Objective measurements of sleep for non-laboratory settings as alternatives to polysomnography--a systematic review.

Utrecht University, General Health Sciences, Physiotherapy Science, Utrecht, The Netherlands.
Journal of Sleep Research (Impact Factor: 2.95). 03/2010; 20(1 Pt 2):183-200. DOI: 10.1111/j.1365-2869.2009.00814.x
Source: PubMed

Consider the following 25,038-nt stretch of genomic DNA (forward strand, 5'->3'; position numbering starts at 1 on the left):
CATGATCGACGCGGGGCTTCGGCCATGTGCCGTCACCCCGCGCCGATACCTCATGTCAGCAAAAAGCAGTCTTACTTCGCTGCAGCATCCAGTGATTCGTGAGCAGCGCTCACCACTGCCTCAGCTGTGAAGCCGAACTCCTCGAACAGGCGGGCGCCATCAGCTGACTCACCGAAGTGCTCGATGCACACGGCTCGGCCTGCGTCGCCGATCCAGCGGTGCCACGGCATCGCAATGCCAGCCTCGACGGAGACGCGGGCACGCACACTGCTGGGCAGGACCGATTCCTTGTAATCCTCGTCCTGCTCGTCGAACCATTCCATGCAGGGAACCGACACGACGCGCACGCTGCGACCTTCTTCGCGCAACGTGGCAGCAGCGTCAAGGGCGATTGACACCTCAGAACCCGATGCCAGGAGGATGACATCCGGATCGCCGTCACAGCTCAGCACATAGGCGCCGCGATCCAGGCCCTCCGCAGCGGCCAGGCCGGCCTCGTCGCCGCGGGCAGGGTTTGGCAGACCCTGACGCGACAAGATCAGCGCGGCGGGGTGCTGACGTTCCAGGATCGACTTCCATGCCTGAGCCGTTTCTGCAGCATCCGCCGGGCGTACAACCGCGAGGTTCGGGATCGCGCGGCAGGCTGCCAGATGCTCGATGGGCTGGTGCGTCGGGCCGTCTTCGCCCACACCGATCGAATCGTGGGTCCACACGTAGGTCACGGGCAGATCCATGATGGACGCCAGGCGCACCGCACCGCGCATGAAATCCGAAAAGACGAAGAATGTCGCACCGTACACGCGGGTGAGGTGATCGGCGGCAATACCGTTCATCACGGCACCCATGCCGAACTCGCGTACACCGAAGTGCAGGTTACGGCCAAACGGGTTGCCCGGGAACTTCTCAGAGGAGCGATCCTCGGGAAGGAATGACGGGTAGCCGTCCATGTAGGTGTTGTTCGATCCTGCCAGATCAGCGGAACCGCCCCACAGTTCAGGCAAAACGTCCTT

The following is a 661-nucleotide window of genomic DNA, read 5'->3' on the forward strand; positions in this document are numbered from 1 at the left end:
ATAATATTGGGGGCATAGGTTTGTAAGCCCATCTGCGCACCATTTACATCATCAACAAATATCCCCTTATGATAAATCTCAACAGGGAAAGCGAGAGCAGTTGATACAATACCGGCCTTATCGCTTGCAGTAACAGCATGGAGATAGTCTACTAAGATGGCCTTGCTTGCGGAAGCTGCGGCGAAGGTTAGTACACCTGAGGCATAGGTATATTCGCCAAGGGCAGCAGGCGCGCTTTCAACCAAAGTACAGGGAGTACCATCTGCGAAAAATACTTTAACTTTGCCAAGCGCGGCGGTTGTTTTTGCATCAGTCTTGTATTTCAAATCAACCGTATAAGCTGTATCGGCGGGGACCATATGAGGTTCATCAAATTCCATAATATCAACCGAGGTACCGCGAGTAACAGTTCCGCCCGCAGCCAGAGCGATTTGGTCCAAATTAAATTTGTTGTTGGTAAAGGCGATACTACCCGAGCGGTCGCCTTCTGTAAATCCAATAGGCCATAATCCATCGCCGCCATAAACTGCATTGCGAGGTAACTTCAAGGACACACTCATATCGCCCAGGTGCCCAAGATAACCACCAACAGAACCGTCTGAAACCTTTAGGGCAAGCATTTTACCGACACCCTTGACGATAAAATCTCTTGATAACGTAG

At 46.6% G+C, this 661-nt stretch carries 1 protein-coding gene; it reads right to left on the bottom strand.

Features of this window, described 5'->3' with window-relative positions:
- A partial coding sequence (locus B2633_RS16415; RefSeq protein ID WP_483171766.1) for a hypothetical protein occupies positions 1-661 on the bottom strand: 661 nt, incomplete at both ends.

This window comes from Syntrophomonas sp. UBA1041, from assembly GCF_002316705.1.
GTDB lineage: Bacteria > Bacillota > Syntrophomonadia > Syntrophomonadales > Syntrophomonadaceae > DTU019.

ABSTRACT Sleep disturbance influences human health. To examine sleep patterns, it is advisable to utilize valid subjective and objective measures. Laboratory-based polysomnography (PSG) is deemed the gold standard to measure sleep objectively, but is impractical for long-term and home utilization (e.g. resource-demanding, difficult to use). Hence, alternative devices have been developed. This study aimed to review the literature systematically, providing an overview of available objective sleep measures in non-laboratory settings as an alternative to PSG. To identify relevant articles, a specific search strategy was run in EMBASE, PubMed, CINAHL, PsycInfo and Compendex (Engineering Village 2). In addition, reference lists of retrieved articles were screened and experts within this research field were contacted. Two researchers, using specified in/exclusion criteria, screened identified citations independently in three stages: on title, abstract and full text. Data from included articles were extracted and inserted into summarizing tables outlining the results. Of the 2217 electronically identified citations, 35 studies met the inclusion criteria. Additional searches revealed eight papers. Psychometric characteristics of nine different objective measures of sleep pattern alternatives to PSG [(bed) actigraphy, observation, bed sensors, eyelid movement- and non-invasive arm sensors, a sleep switch and a remote device] were evaluated. Actigraphy is used widely and has been validated in several populations. Alternative devices to measure sleep patterns are becoming available, but most remain at prototype stage and are validated insufficiently. Future research should concentrate on the development and further validation of non-invasive, inexpensive and user-friendly sleep measures for non-laboratory settings.

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